Photograph by NASA
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Halley's comet last come close to Earth in 1986, but pieces of it are still visible as annual meteor showers.

Photograph by NASA

This Week’s Night Sky: Watch Meteors From Halley’s Comet

The Eta Aquarid meteor shower should bring up to 30 shooting stars an hour, products of the famous comet that last visited Earth in 1986.

Aquarids Peak. Get set for shooting stars all week long with the Eta Aquarid meteor shower, which will peak on the night of May 5 and into the following morning. Trace the path of the individual meteors and you will notice that they appear to originate from the eastern part of the sky, where Aquarius, the water bearer, can be seen this time of the year.

For the best views, head outside late at night, when you should be under a moonless sky. Astronomers are expecting up to 30 meteors an hour to be visible streaking through the northeast skies starting around 10 p.m. local time.

The best views will be from the countryside, away from city light pollution. But you can probably catch a few of the brighter meteors, including a couple of fireballs, sweeping through the upper atmosphere even from a suburban backyard.

This meteor shower’s claim to fame is that the shooting stars are leftover pieces of Halley’s comet, which last swung past Earth in 1986. The famous comet won't be back until 2062, but we can still see sand-grain-size particles shed by this icy visitor burn up high above our heads.

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The red planet will point the way to the pretty globular star cluster M80 on May 9.

Martian Guide. For early risers, train a backyard telescope or even binoculars on Mars on May 7 to see the red planet parked next to a beautiful celestial snow globe, a globular star cluster called M80. This giant blob of hundreds of thousands of stars sits a whopping 28,000 light years from Earth. But t is bright enough to be visible even with standard visual aids.

The 95-light-year-wide stellar swarm is one of the densest of its kind, and observations by the Hubble Space Telescope suggests that there may be a high rate of star collisions going on within its core.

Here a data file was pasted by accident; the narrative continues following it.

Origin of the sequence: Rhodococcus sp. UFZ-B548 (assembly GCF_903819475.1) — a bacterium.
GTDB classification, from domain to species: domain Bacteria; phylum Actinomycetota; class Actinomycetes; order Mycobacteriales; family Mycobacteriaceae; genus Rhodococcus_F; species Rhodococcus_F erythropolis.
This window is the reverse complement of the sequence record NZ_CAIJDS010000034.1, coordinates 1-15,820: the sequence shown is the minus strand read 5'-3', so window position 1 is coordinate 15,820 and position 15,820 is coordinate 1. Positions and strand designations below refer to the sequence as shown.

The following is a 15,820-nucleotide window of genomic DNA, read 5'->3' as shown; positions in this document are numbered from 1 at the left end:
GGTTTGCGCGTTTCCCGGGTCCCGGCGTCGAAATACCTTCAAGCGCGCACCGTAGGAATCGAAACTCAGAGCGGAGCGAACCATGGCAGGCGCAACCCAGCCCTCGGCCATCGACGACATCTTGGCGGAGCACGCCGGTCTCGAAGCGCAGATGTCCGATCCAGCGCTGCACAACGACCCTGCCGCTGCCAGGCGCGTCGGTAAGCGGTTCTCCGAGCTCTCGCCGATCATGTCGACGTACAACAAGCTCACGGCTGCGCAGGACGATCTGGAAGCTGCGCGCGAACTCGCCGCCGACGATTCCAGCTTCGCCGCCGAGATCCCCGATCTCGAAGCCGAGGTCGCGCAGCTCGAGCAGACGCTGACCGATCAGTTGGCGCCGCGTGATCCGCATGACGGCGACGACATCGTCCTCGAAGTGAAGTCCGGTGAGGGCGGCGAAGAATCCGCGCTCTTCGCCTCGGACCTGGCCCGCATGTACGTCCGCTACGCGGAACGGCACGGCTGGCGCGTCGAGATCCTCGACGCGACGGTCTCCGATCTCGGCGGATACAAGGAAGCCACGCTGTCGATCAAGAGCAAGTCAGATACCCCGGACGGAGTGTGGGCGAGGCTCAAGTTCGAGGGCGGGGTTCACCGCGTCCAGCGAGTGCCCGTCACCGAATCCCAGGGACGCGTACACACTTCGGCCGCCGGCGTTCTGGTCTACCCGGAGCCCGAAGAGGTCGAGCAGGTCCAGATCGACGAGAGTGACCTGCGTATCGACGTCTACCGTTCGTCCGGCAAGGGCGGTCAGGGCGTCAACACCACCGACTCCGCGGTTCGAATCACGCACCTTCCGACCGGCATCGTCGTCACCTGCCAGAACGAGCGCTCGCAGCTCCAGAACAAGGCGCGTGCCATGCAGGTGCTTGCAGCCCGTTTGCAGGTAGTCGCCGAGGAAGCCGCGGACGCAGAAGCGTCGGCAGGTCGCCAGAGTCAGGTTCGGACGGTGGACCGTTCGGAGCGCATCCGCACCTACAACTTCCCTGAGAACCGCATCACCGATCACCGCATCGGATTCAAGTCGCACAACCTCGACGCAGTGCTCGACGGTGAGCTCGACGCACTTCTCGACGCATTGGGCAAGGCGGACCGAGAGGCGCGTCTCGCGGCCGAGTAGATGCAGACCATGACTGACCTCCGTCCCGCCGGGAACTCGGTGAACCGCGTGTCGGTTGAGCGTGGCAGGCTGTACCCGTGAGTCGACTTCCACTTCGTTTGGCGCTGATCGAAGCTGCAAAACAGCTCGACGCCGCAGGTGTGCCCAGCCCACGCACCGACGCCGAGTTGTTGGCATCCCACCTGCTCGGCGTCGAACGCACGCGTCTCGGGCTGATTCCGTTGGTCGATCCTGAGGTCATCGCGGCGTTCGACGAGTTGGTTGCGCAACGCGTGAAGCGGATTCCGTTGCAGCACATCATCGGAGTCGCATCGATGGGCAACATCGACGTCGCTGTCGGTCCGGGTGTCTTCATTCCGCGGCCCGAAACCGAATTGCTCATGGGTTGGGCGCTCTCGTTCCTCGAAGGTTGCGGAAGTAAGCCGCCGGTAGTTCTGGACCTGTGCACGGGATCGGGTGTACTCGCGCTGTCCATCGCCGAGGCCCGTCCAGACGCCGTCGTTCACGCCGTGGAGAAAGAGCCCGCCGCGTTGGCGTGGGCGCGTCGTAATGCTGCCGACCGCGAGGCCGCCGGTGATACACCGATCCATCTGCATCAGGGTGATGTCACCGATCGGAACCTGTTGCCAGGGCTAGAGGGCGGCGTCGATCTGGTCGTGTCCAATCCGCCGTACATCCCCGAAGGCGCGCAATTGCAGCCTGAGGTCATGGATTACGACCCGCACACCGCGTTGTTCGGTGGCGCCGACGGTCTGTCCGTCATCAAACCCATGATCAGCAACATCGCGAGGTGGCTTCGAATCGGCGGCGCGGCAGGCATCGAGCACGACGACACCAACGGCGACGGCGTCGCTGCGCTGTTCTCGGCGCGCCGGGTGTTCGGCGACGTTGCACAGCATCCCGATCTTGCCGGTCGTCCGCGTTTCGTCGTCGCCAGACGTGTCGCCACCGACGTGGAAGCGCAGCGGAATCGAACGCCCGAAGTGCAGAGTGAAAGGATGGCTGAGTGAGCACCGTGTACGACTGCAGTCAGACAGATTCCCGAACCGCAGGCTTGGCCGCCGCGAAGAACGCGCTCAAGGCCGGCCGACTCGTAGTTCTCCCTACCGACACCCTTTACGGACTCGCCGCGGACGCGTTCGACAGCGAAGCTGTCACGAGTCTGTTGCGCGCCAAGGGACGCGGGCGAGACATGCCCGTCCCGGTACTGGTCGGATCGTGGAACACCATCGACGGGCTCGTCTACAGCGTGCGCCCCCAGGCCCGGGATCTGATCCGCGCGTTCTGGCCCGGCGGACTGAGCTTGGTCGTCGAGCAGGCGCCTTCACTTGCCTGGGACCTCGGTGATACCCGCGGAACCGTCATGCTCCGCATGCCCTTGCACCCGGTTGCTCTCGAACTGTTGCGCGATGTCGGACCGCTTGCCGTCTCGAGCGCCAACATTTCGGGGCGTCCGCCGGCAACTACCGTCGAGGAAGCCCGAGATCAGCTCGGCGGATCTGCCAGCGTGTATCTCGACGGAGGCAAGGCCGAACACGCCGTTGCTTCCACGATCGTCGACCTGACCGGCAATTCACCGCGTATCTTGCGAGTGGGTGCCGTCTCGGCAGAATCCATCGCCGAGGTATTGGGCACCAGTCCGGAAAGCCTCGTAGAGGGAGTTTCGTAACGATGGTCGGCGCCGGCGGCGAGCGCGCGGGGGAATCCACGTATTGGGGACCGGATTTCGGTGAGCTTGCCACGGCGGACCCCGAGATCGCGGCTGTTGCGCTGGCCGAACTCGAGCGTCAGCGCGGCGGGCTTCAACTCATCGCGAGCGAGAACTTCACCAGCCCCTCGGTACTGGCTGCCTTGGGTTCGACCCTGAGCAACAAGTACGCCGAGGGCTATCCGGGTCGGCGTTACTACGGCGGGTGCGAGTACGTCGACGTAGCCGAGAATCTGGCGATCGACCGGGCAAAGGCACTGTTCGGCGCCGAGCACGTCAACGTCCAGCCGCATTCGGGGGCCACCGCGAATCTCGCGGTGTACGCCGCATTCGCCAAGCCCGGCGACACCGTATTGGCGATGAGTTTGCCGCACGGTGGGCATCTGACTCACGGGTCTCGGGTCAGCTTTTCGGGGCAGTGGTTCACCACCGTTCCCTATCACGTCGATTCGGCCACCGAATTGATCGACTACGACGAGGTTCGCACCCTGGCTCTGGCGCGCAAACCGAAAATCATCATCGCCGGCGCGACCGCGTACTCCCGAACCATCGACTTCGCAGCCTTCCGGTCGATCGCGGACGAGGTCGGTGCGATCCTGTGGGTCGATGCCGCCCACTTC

The red planet will appear just over one degree above the cluster—equal to only two full moon disks—so both targets will fit easily within the field of view of a low-power eyepiece.

With Mars less than three weeks away from opposition, when it will be its brightest and biggest in Earth’s skies for the year, it is putting on a great show for skywatchers around the world. Stay tuned for more details on observing the red planet in the coming weeks.

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The thin crescent moon will rise near the star Aldebaran about a half hour after local sunset on May 7.

Bullish Moon. The razor-thin crescent moon will offer a great observing challenge for naked eyes and binoculars on May 7. You can hunt it down above the northwest horizon just after sunset.

The moon will only be 28 hours away from its new moon phase, when the disk goes totally dark, and so it will be tricky to find the glare of the sunset. Your best bet will be to observe from a spot without any obstructions and scan the sky about five degrees above the horizon, equal to the width of your three middle fingers held at arm’s length.

As an observing bonus, see if you can also spot the orange-hued star Aldebaran a few degrees above and to the left of the moon. Both objects will be nestled within the wintertime constellation Taurus, which is sinking fast out of the evening sky this time of the year.

Clear skies!

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